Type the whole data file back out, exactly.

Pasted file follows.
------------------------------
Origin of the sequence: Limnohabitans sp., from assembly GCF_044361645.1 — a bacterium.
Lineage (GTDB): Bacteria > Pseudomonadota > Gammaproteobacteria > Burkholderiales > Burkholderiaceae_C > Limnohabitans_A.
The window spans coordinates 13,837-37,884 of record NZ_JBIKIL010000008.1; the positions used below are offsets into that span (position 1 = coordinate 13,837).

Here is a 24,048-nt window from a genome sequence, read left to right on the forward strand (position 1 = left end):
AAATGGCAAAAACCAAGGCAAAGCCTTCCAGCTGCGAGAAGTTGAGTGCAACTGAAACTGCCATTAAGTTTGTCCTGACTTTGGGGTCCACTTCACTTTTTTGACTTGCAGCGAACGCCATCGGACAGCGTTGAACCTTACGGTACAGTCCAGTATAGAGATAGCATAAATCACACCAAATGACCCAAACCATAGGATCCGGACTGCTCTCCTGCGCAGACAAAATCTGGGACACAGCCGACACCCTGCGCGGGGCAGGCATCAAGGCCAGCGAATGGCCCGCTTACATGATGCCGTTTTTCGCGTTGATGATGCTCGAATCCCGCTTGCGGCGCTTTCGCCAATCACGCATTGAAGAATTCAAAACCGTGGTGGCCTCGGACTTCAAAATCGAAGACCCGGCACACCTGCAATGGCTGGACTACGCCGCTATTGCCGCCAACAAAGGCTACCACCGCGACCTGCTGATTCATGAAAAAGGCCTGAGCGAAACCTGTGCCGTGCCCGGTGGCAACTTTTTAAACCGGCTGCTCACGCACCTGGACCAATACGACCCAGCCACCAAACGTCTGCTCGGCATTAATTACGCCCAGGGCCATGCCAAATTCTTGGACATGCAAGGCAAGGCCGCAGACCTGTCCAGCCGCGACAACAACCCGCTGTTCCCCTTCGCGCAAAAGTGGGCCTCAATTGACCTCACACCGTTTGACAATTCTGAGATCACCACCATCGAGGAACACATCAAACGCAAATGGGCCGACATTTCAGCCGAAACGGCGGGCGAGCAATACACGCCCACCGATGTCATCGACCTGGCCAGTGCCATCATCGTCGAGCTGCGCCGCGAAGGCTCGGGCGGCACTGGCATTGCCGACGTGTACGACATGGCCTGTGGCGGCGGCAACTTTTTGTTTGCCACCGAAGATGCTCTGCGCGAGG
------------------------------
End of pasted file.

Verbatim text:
Origin of the sequence: Limnohabitans sp., from assembly GCF_044361645.1 — a bacterium.
Lineage (GTDB): Bacteria > Pseudomonadota > Gammaproteobacteria > Burkholderiales > Burkholderiaceae_C > Limnohabitans_A.
The window spans coordinates 13,837-37,884 of record NZ_JBIKIL010000008.1; the positions used below are offsets into that span (position 1 = coordinate 13,837).

Here is a 24,048-nt window from a genome sequence, read left to right on the forward strand (position 1 = left end):
AAATGGCAAAAACCAAGGCAAAGCCTTCCAGCTGCGAGAAGTTGAGTGCAACTGAAACTGCCATTAAGTTTGTCCTGACTTTGGGGTCCACTTCACTTTTTTGACTTGCAGCGAACGCCATCGGACAGCGTTGAACCTTACGGTACAGTCCAGTATAGAGATAGCATAAATCACACCAAATGACCCAAACCATAGGATCCGGACTGCTCTCCTGCGCAGACAAAATCTGGGACACAGCCGACACCCTGCGCGGGGCAGGCATCAAGGCCAGCGAATGGCCCGCTTACATGATGCCGTTTTTCGCGTTGATGATGCTCGAATCCCGCTTGCGGCGCTTTCGCCAATCACGCATTGAAGAATTCAAAACCGTGGTGGCCTCGGACTTCAAAATCGAAGACCCGGCACACCTGCAATGGCTGGACTACGCCGCTATTGCCGCCAACAAAGGCTACCACCGCGACCTGCTGATTCATGAAAAAGGCCTGAGCGAAACCTGTGCCGTGCCCGGTGGCAACTTTTTAAACCGGCTGCTCACGCACCTGGACCAATACGACCCAGCCACCAAACGTCTGCTCGGCATTAATTACGCCCAGGGCCATGCCAAATTCTTGGACATGCAAGGCAAGGCCGCAGACCTGTCCAGCCGCGACAACAACCCGCTGTTCCCCTTCGCGCAAAAGTGGGCCTCAATTGACCTCACACCGTTTGACAATTCTGAGATCACCACCATCGAGGAACACATCAAACGCAAATGGGCCGACATTTCAGCCGAAACGGCGGGCGAGCAATACACGCCCACCGATGTCATCGACCTGGCCAGTGCCATCATCGTCGAGCTGCGCCGCGAAGGCTCGGGCGGCACTGGCATTGCCGACGTGTACGACATGGCCTGTGGCGGCGGCAACTTTTTGTTTGCCACCGAAGATGCTCTGCGCGAGG